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I have a project I'm working on. I recently switched it to release mode with full optimization just to get an idea how some things will perform out of debug mode. On doing so however, I noticed that there were a few irregularities. In my particular case, I have a sprite who's alpha value is different (more transparent) in release mode then debug mode.

To check my findings, I made a copy of the release mode build options, but turned off optimizations (being sure that DEBUG and other related preprocessor options were removed) and it performed correctly. Something in the optimization process modifies the behaviour of my system. It's probably because there are variables I'm not initializing in my classes somewhere.

My question is, is there an alternative, aside from manually combing over my code, to making sure things are initialized properly? I've checked the warnings that pop up, but all are related to int to float/float to int conversion and possible loss of data and enum qualifiers, and none of them are related to the alpha on my sprite.

I'm using Visual Studio 2010 if it makes a difference.

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We are not oracles - what do you use for rendering? Is alpha a float or integer value? How does the code where you toy with alpha value look like? – Karel Petranek May 30 '11 at 20:32
I'm not touching the alpha value at all right now, which id why I beleive it's not related to the rendering/graphics side, but rather to missing initializations in my classes.I'm looking for a way to find where missing initializers are – Megatron May 30 '11 at 20:35
up vote 3 down vote accepted

This type of thing can be very difficult to debug. I suggest that you replace the optimization one-by-one, until you find the one that causes the anomly. You can then narrow the issue further by applying that optimization to each translation unit (file) one-by-one.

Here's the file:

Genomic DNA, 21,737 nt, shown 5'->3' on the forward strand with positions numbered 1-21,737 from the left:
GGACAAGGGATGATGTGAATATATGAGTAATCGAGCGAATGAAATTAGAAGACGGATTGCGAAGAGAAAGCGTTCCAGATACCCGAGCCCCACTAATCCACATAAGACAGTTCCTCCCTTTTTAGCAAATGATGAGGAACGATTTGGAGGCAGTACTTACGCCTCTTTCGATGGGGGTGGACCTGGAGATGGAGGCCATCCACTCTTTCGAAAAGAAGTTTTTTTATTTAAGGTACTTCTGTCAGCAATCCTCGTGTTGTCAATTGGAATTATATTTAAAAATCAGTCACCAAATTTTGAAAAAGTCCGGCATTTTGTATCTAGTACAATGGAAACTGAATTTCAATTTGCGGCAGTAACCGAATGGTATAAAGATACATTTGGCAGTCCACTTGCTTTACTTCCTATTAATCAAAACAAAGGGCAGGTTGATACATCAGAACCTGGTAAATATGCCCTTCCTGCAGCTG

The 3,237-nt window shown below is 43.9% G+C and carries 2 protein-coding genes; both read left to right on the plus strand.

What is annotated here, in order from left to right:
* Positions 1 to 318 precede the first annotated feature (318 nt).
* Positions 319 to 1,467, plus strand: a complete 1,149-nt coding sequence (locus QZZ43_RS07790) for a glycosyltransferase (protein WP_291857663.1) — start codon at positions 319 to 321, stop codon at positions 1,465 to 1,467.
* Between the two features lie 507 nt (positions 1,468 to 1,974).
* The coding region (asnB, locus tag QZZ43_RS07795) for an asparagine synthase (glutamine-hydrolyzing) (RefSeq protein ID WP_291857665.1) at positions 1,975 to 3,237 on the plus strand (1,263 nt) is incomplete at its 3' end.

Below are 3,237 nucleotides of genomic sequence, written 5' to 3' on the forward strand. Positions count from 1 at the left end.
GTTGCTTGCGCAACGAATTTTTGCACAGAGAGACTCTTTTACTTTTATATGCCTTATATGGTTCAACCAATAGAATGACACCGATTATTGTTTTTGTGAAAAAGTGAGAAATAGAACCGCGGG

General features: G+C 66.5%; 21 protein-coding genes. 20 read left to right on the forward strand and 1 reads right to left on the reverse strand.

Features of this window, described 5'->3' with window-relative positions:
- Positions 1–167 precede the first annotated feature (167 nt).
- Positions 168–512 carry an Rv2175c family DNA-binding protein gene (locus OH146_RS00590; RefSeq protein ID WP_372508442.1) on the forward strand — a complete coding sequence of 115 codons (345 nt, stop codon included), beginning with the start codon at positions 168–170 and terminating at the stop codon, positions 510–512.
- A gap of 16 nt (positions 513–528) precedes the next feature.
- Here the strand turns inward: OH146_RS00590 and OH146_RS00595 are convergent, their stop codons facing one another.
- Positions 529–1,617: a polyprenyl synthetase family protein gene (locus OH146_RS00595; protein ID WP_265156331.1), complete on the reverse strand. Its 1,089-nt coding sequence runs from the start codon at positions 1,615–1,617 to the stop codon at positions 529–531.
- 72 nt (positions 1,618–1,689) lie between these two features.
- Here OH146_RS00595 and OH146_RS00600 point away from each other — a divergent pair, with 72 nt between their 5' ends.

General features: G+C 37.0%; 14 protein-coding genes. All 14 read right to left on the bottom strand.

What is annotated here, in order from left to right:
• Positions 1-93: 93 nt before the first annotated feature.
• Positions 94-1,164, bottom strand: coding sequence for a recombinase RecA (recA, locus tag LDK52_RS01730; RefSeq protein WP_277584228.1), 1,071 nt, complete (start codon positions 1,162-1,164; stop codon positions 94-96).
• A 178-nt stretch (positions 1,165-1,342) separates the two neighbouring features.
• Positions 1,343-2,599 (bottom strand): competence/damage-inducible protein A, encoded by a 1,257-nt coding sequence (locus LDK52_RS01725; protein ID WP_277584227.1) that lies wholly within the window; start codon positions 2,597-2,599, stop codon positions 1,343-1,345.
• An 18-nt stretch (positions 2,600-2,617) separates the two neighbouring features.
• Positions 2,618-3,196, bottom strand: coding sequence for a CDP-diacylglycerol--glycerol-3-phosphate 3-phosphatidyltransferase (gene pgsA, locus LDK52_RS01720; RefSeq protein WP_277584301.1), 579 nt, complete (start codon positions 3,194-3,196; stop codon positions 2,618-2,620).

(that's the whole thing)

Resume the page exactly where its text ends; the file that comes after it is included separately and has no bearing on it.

Another way to deal with this issue is essentially a data trace. Analyze code to determine what item of data is controling your alpha. Locate each statement that writes to the data. Put breakpoint or traces on those statements. Then determine the first point in the executable where the release data differs from the debug data.

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Turn on as many warnings as you can to catch uninitialized variables. Run the code through a static LINT tool, like cppcheck. It's been a while since I've used VS, but I'm pretty sure you can set up your debugger to break on accessing uninitialized variable accesses and trace it from there.

If the code is multithreaded, then you likely have a race condition, or the compiler may be reordering things that wouldn't ordinarily make a difference if threads didn't interact, so if that's the case, double-check your proper use of locks.

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Use an always-initialized template for all your member variables.

template<typename T> class always_initialized {
    T t;
    operator T&() { return t; }
    operator const T&() const { return t; }
    always_initialized() : t(T()) {}
    template<typename K> always_initialized(K&& ref) : t(std::forward<K>(ref)) {}
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